A Judge Rules Gun Companies Should Pay for What?

A Judge Rules Gun Companies Should Pay for What?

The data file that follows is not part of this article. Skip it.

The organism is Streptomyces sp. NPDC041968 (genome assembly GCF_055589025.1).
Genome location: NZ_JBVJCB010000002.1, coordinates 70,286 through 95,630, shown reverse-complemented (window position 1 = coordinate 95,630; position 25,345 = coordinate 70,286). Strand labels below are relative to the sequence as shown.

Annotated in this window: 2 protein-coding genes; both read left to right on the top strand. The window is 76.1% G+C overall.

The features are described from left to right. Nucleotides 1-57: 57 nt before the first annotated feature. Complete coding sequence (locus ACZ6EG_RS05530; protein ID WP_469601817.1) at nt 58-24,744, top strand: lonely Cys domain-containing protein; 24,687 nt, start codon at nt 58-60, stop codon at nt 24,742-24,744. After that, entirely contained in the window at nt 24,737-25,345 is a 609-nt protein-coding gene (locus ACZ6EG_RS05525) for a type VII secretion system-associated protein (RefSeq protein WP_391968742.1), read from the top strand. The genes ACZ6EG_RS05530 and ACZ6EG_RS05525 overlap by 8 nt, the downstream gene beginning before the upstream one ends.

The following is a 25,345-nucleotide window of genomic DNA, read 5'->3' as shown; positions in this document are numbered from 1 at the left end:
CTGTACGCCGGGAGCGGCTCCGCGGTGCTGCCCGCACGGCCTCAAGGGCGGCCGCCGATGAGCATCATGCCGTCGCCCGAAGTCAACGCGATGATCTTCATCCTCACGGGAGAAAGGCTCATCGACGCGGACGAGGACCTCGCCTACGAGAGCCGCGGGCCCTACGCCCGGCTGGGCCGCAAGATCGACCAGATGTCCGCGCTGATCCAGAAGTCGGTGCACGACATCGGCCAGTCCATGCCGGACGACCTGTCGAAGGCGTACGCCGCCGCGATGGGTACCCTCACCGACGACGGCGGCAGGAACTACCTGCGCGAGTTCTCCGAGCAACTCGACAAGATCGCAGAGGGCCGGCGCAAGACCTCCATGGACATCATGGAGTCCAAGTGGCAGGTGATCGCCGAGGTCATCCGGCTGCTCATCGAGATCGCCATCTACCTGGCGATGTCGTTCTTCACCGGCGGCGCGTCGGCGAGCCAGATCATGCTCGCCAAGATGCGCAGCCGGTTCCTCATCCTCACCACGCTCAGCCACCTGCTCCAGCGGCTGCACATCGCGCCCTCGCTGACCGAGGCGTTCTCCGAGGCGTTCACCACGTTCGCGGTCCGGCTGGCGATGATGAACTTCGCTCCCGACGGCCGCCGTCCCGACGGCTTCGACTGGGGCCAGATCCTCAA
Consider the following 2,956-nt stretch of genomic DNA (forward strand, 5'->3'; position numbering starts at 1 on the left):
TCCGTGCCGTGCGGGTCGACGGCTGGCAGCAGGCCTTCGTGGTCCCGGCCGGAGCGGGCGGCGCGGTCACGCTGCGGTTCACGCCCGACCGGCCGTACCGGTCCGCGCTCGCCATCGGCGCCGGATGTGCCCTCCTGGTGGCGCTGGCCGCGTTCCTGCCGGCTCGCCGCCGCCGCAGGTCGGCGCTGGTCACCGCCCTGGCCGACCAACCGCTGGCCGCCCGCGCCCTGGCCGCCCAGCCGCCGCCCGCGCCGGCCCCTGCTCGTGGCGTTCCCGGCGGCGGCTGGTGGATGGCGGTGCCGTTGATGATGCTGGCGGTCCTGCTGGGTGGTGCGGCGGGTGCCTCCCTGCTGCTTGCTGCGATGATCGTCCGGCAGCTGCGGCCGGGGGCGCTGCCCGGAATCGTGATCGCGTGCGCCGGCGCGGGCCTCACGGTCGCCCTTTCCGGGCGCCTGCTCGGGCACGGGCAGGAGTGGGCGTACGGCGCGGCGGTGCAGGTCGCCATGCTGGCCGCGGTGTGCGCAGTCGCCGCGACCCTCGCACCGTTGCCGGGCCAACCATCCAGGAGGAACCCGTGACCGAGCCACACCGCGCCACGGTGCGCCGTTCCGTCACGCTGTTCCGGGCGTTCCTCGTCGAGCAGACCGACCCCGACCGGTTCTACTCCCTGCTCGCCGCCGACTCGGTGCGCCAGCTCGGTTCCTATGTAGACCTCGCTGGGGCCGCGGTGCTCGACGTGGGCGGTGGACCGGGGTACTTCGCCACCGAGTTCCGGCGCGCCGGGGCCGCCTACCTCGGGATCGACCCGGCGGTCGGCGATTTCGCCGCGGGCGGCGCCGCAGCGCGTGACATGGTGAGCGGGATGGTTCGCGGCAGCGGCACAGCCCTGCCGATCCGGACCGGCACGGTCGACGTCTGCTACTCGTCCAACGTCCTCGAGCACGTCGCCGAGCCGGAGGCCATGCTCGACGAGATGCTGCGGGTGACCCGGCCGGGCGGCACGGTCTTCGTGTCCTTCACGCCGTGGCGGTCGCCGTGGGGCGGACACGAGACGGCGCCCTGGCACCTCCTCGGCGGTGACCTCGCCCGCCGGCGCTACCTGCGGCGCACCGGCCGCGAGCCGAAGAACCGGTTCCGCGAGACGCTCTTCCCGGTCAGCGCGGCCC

A Pennsylvania appeals court ruled that the Protection of Lawful Commerce in Arms Act (PLCAA) is unconstitutional. If upheld, this ruling could bankrupt the U.S. firearms industry, as a flood of junk lawsuits would be filed by anti-Second Amendment organizations with the express purpose of driving gun companies and dealers out of business. Superior Court Judge Deborah Kunselman overturned a trial court’s decision and ruled that the PLCAA violates both the U.S. Constitution’s Commerce Clause and the Tenth Amendment. Politicians on the left often mischaracterize the Protection of Lawful Commerce in Arms Act. Judge Kunselman wrote: “The constitutional safeguards that override the PLCAA are the structural pillars of American government. … Congressional tort-reform bills, like the PLCAA, have no place within that system. …” Of course, there is no shortage of federal tort reform—see the Federal Tort Claims Act to get a taste. But, to put it plainly, this judge is attempting to use federalism to make gun manufacturers and dealers responsible for the actions of criminals. Though this ruling would only affect such reckless lawsuits in Pennsylvania, and is sure to be appealed, it’s worth addressing here because the PLCAA is a political issue nationally; for example, the Democratic National Committee’s (DNC) 2020 platform says: “Democrats believe that gun companies should be held responsible for their products, just like any other business, and will prioritize repealing the law that shields gun manufacturers from civil liability.” This is disingenuous. The PLCAA does not protect gun companies from civil liability […]

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